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Vintage California Cuisine: 300 Recipes from the First Cookbooks Published in the Golden State


The Chile Pepper Encyclopedia: Everything You'll Ever Need To Know About Hot Peppers, With More Than 100 Recipes
Dave DeWitt

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Edible Pepper Garden
By Rosalind Creasy

The Pepper Pantry: Habaneros
By Dave DeWitt and Nancy Gerlach

Texas Peppers: The Jalapeno Cookbook
By Peggy Struble

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About Peppers

The Great Chile Book
By Mark Miller

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Three Fiery Chile Sauces

Island Seasoning
Essential Habanero Hot Sauce
Hot Salad Dressing

The habanero is one of the hottest peppers on earth. It is apparently one of the trendiest as well. In The Pepper Pantry: Habaneros, their little book on the pepper, Dave DeWitt and Nancy Gerlach, assert that "the previously obscure habanero has become the designer chile of choice in the United States" in the past decade.

Many times hotter than a jalapeno, the habanero is legendary for its fiery character. But it is the pepper’s unique taste and reputedly apricot-like aroma that makes it so highly prized in sophisticated kitchens and has led to an "explosion" of processed products and recipes making use of the tiny peppers.

The good news for those wanting to find out what this buzz is all about without wiping out their taste buds is that the pepper’s heat "can easily be tempered by other ingredients."

The book contains a detailed history of the pepper, a description of the many different varieties of habaneros and other habanero lore from the Caribbean, where the pepper florished after it was introduced to the islands thousands of years ago from its point of origin in the Amazon basin.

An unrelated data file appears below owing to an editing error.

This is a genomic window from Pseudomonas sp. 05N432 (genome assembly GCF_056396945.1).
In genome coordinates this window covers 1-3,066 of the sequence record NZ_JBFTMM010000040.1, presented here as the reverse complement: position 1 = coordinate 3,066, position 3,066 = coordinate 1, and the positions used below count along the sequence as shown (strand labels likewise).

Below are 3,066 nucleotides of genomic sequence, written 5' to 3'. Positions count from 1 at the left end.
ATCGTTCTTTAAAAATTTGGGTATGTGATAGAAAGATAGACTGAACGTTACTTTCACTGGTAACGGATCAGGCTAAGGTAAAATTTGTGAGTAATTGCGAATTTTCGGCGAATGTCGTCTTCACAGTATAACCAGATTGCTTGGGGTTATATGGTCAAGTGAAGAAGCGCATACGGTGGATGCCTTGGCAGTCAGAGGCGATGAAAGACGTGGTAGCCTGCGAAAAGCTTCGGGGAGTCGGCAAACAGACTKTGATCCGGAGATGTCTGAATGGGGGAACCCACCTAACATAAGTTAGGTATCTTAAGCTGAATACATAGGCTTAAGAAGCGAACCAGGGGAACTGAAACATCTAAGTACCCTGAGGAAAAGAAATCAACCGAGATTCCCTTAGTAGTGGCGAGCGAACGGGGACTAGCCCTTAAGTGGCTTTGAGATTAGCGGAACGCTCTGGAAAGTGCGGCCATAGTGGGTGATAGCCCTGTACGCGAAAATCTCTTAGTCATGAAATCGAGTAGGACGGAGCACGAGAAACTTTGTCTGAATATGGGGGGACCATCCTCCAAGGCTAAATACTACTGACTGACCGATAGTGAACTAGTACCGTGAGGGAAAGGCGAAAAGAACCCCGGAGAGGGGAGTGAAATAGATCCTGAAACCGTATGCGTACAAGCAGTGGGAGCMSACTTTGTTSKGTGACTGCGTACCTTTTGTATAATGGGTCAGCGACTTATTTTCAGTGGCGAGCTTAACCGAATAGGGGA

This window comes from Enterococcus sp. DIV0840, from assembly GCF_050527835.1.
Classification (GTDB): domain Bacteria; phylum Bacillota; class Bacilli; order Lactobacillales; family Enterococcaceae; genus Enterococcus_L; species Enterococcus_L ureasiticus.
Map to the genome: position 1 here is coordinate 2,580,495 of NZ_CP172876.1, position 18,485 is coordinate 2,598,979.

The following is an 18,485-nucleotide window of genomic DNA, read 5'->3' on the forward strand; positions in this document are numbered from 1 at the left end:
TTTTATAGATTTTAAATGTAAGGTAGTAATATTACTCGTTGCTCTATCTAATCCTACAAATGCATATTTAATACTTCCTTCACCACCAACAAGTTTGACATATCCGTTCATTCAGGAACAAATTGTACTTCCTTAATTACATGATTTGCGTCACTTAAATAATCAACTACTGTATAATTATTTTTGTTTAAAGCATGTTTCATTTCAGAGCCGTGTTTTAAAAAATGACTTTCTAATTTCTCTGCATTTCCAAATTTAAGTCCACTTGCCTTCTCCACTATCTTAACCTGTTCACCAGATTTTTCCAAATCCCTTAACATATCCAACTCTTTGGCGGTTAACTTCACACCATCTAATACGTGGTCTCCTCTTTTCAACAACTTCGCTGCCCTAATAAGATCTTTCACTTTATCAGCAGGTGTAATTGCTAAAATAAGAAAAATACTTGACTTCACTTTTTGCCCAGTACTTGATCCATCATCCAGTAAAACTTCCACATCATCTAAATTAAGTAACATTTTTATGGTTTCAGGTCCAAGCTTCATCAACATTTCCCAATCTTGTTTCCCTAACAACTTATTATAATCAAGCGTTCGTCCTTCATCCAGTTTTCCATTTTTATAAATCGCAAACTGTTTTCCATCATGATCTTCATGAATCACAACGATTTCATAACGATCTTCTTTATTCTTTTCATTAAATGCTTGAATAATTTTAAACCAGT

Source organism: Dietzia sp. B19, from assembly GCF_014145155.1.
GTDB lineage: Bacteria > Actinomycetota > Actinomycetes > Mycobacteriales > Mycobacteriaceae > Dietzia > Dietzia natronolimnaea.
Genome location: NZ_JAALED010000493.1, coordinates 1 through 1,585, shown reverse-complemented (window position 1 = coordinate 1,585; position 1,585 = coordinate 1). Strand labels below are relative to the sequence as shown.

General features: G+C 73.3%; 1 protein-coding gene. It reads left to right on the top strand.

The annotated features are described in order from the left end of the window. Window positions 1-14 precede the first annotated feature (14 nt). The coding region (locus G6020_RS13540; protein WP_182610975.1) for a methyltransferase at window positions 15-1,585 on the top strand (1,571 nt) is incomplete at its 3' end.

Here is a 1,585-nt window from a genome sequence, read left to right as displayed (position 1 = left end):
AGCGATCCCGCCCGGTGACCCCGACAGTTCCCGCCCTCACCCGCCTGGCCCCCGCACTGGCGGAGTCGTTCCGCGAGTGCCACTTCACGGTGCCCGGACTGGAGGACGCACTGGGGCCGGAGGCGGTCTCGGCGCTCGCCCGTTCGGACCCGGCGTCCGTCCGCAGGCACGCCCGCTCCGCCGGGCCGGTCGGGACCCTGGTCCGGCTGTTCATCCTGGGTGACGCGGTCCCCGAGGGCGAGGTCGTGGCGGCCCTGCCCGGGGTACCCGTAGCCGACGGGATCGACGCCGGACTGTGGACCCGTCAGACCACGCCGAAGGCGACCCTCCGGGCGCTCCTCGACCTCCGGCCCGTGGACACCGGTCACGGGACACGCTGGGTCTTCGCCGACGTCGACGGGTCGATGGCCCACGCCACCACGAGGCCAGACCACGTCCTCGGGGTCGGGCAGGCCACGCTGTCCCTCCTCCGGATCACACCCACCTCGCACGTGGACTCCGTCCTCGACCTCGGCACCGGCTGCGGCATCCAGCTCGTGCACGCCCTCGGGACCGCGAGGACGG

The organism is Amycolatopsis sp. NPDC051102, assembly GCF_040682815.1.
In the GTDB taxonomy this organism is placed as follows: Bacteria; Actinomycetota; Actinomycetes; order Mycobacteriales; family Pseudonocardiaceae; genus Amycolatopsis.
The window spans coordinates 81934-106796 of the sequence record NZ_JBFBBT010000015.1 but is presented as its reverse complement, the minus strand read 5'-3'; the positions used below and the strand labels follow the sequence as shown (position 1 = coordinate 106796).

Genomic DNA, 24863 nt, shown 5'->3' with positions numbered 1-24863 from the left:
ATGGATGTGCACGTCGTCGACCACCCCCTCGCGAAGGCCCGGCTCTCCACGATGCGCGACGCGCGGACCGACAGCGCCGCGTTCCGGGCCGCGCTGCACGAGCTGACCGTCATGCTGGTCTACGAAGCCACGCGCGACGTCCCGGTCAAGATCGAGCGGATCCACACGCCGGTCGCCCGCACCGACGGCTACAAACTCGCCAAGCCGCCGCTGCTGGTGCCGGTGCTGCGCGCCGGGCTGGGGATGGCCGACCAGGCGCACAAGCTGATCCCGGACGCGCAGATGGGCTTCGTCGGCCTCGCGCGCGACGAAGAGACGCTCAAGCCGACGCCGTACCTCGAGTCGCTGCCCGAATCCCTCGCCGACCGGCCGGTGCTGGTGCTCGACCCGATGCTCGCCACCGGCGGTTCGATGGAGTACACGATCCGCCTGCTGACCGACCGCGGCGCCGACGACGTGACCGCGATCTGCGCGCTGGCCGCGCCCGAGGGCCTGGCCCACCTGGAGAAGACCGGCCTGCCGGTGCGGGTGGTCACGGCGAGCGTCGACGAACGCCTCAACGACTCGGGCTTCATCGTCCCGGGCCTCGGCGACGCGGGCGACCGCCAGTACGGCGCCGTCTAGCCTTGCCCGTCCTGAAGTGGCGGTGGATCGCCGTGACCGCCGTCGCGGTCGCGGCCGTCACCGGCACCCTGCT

The following recipes are for two Caribbean habanero sauces, the first rated medium hot, the second extremely hot.

Island Seasoning
(makes 1 pint)

3 cloves of garlic, peeled and left whole
1 carrot, peeled and cut into thin strips
4 branches fresh thyme
3 whole habanero chiles
2 tbs chopped chives
6 whole black peppercorns
1 pint white vinegar

1. Place all the ingredients, except for the vinegar, in a sterilized jar. Pour the vinegar over the mixture and allow to steep for 1 week before using.

Essential Habanero Hot Sauce

1 cups chopped carrots
1 onion, chopped
1 cup lime juice
3 cloves garlic, minced
2 tsp salt
1 cup chopped habanero chiles, about 12 chiles

1. Combine all the ingredients, except for the habaneros, in a saucepan and bring to a boil. Boil for 10 minutes or until the carrots are soft. (Adjust the heat by adding fewer habaneros – not by increasing the carrots, as this can alter the flavor.)

2. Place all the ingredients in a blender or food processor and puree until smooth. Strain for a smoother sauce.

3. Pour in sterilized jars and refrigerate.

Recipes reprinted with permission from
The Pepper Pantry: Habaneros, by Dave DeWitt
and Nancy Gerlach.


Nancy Gerlach is a California refugee who settled in the Southwest and embarked upon a love affair with chile peppers. She is former food editor of Chile Pepper magazine and author of five books on chiles: Fiery Cuisines, Fiery Appetizers, Just North of the Border,  The Whole Chile Pepper Book and The Habanero Cookbook.

"I grew up in Southern California and loved Mexican food, but when I moved to New Mexico, I got into chiles in a big way," she said in a recent interview. "In Southwestern and tropical cooking, you use the chiles as an ingredient, rather than as a seasoning. It’s a way of life."

Nancy Gerlach’s main sales pitch for chiles is that they are good for you. "Chiles are very healthy because they replace salt and fat in a meal, but are still very high in flavor," she says.

Here, for example, is salad dressing with minimal oil but no shortage of taste.

Hot Salad Dressing

1 tsp ground cayenne
2 green New Mexican chiles, roasted, peeled, stems and seeds removed, chopped
1/2 cup catsup
3/4 cup cider vinegar
1 tbsp vegetable oil
1 tsp sugar
1/2 tsp dry mustard
2 cloves garlic, finely chopped
1 tbsp chopped fresh parsley
Freshly ground black pepper

In a food processor or blender, puree the fruit and garlic. Add the remaining ingredients, seasoning with salt, pepper and herbs.

Copyright 2005 Seasonal Chef